On the day the world celebrates all things gin, industry-body The Gin Guild looks at the spirit’s history and gazes into its future.
A step back in time
First imported from the Netherlands in the 17th century, gin began to rival beer as the most popular drink in England.
Nicholas Cook, Director General of The Gin Guild said:
“Initially, the government encouraged distilling, as it propped up grain prices and increased trade. Subsequent protectionist policies against French wine, low prices and plentiful supplies also helped fuel what became known as the Gin Craze.
However, very soon this craze became a crisis. At the height of the gin movement there was no quality control, with distilling licences very easily available.”
By 1750 over a quarter of all residences in St Giles parish in London were gin shops, with many of these operating as receivers of stolen goods and frequented by ladies of ‘negotiable affection’.
Nicholas said: “William Hogarth’s famous etching, Gin Lane, was not meant to show the evils of drinking, but the evils of drinking gin.
It was one of a pair; the other was Beer Street and showed the socially acceptable alcoholic beverage of the day – beer.
Unlike the unruly debauchery of Gin Lane, the people depicted in Beer Street were shown as being the perfect picture of health.”
The big game changer: The Gin Act
Evidence suggests Hogarth’s work wasn’t that of fiction, gin consumption at that time was epic and was causing serious social problems.
Tougher regulation and control was necessary and in 1750 the Sale of Spirits Act, commonly known as the Gin Act, was passed.
To offer the masses another invigorating (and non-alcoholic) beverage the import of tea was also encouraged.
Matters have perhaps now gone full circle as several gins, including Beefeater 24 and Mason’s Yorkshire Tea gin include teas amongst the botanicals.
During the 1920s and 1930s the newly popular idea of the cocktail party crossed the Atlantic from the USA to Britain, filling in the blank time between teatime and dinner for the leisured classes. London dry gin’s subtle flavour made it easy to mix and it quickly became the staple ingredient in a host of fashionable drinks – including the world famous Martini.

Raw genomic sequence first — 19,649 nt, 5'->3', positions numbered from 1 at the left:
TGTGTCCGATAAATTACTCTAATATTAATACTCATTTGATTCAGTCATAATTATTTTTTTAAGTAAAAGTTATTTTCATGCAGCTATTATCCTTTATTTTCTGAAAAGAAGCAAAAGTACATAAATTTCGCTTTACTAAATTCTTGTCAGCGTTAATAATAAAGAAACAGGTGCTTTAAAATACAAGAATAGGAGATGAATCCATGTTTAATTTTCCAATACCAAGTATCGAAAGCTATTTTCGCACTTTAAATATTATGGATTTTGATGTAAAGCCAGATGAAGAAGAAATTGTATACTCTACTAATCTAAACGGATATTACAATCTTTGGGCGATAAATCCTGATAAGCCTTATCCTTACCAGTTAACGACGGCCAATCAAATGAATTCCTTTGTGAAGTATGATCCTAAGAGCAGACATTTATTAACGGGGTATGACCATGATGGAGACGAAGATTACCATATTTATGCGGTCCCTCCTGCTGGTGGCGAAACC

Early Gin – Mixing it up
Gin has come a long way from Hogarth’s portrayal of London’s gin drinkers of the 18th century and long gone are the days when you would walk into a bar only to find a single brand of gin available.
Mixologists, the new breed of trendy bartenders who invent and serve cocktails, are fully embracing the creative opportunities of working with different gin, garnishes and mixers.
Nicholas Cook said: “A key element in the popularity of gin has, without doubt, been the introduction of quality premium tonics, which enhance the individual flavours of gin. That has enabled consumers to unlock and experience the variations between gins as never before.”
The rise of the craft gin distilleries
Gin menus are certainly the order of the day, fuelled by a phenomenal rise in the number of small batch producers. Dr Anne Brock, a director of The Gin Guild, and Master Distiller at Bermondsey Distillery which produces Jensen’s Gin, believes that an increasingly sophisticated consumer, with a passion for provenance of ingredients, is contributing to a rise in demand for ‘small batch’ gins.
“There is a huge consumer interest in gin at the moment because so many different flavour profiles can be and are being created.
It’s one of the beautiful things about the category. There is no limit on the number and type of botanicals that can be used in the production of gin as long as the predominant flavour is juniper.
“As a result of this more people are discovering a gin that suits their palate and that they really love.
“At Jensen’s we make two gins that are very different and we find that consumers like having a choice, although please don’t ask me to choose a favourite – I Iove them both.”
There has been a large increase in the number of craft distilleries the world over who are making beautiful craft products and, looking to the future, Dr Brock also thinks that gin will start to develop discernable styles, as is the case with whisky.
She said: “As gin brands turn their focus on grain to glass products and locally sourced botanicals I think that areas of the UK, and the world, will start to develop differentiated and recognisable styles similar to those seen in the world of whisky.”
Will it be a case of move over ‘Scotch on the rocks’ and step forward an ‘East Anglian with tonic’ please.